Worldwide approximately one-third of males are circumcised by adulthood [World Health Organization, 2008a], most of these having been done during childhood, either soon after birth or prior to puberty [Williams & Kapila, 1993].
Rate is approx. 90% in in the majority white population of males [O'Brien et al., 1995]. About 90% of their circumcisions had been carried out neonatally. A representative, nation-wide survey of all states (National Health and Nutrition Examination Survey (NHANES), 1999-2004, survey) published in 2007 by the Centers for Disease Control (CDC) found that the overall rate in the USA was 79%, with rate varying by race and ethnicity, being 88% in non-Hispanic whites, 73% in blacks, 42% in Mexican-Americans and 50% in others [Xu et al., 2007]. In New York City NYC HANES data show circumcision rate to be 74.5% in US born men and 36.8% in men born elsewhere [McKinney et al., 2008]. Rate was 59.8% in men born 1970-1984, 58.4% for those born 1950-1969, and 49.7% for those born before 1950. It was 71.0% in Whites, 57.9% in Blacks, 54.0% in Asians and 30.0% in Hispanic. Those whose eduction was more than a high school diploma had a rate of 63.7%, a high school diploma 51.9% and less than a high school diploma 37.7%. For men who have sex with men it was 67.7% (being 85.3% for those born in the USA and 35.4% for those born elsewhere) and for heterosexual men was 55.7%.
Prevalence increased, especially in blacks and Hispanics, from the 1940s through the 1970s. Whereas it was 80%, 50% and 34% in Whites, Blacks and Hispanics, respectively, in the 1940s (overall 71%), for those born in the 1970s it had risen to 94%, 91% and 57% in Whites, Blacks and Hispanics, respectively (overall 91%). It then fell in the 1980s to 88%, 81% and 52% for those born in that decade [Xu et al., 2007].
The rate has always been highest in whites at 55% (born before 1890), 44% (1890s), 46% (1900s), 52% (1910s), 61% (1920s), 73% (1930s), 80% (1940s), 90% (1950s), 93% (1960s), 94% (1970s) and 88% (1980s) [Stern & Lachenbruch, 1968; Laumann et al., 1997; Xu et al., 2007].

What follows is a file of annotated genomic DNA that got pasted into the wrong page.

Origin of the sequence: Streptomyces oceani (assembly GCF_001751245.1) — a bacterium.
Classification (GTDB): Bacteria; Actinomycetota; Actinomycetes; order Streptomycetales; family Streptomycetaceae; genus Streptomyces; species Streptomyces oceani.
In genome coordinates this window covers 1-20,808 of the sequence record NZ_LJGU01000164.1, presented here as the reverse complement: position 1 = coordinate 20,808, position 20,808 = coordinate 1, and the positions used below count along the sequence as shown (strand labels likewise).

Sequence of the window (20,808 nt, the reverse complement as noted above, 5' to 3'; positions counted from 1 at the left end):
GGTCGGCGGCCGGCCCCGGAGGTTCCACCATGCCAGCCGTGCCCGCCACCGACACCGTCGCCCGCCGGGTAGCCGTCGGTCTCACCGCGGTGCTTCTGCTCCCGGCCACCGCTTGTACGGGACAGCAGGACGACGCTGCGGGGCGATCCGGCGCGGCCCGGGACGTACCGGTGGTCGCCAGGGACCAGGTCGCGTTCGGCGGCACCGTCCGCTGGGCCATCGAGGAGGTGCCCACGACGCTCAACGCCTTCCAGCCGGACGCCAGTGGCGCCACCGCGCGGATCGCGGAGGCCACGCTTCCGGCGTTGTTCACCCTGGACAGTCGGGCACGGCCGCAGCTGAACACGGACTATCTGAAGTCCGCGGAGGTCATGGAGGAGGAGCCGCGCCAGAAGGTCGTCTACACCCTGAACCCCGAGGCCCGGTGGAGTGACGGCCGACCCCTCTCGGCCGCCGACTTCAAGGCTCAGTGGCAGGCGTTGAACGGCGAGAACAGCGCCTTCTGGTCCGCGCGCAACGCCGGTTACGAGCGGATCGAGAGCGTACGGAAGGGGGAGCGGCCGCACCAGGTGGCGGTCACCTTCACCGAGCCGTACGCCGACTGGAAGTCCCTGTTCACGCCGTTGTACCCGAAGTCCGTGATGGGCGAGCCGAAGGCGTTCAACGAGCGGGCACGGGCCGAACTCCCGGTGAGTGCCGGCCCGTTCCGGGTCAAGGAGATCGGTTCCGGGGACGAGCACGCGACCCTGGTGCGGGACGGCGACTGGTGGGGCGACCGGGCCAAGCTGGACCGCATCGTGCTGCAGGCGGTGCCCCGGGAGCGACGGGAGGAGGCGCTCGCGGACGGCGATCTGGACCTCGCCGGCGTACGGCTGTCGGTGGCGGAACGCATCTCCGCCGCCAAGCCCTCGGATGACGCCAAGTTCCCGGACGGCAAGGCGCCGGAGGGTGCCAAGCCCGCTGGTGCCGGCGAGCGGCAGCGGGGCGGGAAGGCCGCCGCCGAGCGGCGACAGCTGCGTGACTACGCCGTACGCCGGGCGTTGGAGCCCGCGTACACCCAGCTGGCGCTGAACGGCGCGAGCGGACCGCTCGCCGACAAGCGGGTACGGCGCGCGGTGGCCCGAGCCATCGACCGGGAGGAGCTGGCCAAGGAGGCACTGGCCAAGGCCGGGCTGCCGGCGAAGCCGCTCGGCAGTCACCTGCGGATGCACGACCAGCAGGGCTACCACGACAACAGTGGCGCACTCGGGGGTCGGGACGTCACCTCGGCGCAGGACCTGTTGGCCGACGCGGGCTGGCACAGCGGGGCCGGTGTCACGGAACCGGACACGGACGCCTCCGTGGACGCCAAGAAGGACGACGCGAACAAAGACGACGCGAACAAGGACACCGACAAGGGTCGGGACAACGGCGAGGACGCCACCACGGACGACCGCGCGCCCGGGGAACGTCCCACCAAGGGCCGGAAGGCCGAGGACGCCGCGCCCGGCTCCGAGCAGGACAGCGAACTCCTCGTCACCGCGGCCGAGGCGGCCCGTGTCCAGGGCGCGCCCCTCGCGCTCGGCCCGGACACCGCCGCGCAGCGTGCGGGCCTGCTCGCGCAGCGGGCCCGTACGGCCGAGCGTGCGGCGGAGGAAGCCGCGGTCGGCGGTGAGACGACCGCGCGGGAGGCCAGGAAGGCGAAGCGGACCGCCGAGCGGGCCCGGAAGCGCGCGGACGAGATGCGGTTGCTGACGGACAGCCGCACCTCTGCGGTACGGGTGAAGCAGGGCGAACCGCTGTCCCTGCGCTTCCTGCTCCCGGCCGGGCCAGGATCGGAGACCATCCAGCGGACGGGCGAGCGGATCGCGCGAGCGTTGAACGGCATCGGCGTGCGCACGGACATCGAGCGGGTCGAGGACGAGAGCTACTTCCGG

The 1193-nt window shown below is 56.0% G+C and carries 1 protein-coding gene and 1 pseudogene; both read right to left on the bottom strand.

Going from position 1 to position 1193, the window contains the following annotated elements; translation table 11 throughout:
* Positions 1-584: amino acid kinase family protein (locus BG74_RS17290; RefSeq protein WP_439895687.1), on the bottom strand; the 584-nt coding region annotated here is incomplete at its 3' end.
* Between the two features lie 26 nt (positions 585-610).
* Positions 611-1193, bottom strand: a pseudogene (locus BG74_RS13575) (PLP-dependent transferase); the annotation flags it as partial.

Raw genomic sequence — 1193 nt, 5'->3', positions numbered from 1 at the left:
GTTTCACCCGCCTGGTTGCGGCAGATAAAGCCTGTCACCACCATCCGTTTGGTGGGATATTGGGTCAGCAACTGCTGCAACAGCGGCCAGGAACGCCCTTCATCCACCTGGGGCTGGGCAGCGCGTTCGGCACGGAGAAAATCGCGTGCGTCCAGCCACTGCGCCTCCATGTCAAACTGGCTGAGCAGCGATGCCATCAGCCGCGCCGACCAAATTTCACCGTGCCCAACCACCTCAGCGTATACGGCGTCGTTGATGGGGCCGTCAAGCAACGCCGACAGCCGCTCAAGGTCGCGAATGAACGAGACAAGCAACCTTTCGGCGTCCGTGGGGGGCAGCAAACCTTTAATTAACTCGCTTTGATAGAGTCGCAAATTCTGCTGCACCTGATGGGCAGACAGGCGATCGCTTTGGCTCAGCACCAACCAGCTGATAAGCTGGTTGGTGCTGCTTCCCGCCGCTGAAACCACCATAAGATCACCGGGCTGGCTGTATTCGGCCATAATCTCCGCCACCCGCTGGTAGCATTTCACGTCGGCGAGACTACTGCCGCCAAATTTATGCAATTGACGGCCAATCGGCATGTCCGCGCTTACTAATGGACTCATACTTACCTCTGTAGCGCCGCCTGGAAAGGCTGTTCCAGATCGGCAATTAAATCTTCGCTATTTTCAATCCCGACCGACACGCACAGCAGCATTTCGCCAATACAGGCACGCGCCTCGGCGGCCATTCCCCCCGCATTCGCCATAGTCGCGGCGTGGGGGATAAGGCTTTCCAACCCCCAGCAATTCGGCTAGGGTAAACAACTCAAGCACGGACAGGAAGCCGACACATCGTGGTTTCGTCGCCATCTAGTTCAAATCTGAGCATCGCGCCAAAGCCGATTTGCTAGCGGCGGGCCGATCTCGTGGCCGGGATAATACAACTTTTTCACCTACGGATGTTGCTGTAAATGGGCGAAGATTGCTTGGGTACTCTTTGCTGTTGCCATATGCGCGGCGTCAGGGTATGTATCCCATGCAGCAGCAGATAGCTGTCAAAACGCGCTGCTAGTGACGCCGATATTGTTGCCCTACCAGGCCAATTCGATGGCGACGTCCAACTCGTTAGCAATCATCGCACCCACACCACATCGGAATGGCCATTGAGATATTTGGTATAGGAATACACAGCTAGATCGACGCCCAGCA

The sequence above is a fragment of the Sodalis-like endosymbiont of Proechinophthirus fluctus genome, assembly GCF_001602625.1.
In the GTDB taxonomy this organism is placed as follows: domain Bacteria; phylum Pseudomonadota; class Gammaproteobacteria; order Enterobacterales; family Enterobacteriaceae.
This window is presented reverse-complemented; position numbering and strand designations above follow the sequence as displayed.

In San Francisco 56% of 58,598 STI clinic patients examined between 1996 and 2005 were circumcised [Mor et al., 2007]. Rate was Blacks 62%, Whites 60%, Hispanics 42%, Asian or Pacific Islander 48%; gay/bisexual 73%, heterosexual 66% (35% of the cohort were gay/bisexual). Rate rose continuously from 40% for men born in 1920 through to 60% for men born in 1960 and then declined to 43% for men born in 1980 [Mor et al., 2007]. The decline was apparent in all racial group
It should be noted that the San Francisco Bay Area is the heartland of the anti-circumcision movement, being where it started and where its leadership and main activists reside. Clearly this cohort of San Francisco residents differs from the rest of the USA, where circumcision rates are much higher.
In a study of men in Tucson, Arizona, and Tampa, Florida, circumcision rates were 88% in non-Hispanic white men and 66% in Mexican Americans [Nielson et al., 2009]. For American Indians or Alaskan Natives it was 76%. Another study, of men who have sex with men (MSM), in New York City, Philadelphia and Los Angeles, found 74% of Black and 33% of Latino men were circumcised [Millett et al., 2007].
Circumcision rate in US males was, moreover, higher as a function of increase in income [Xu et al., 2007]. (See ‘Socio-sexual aspects’ page for more information.)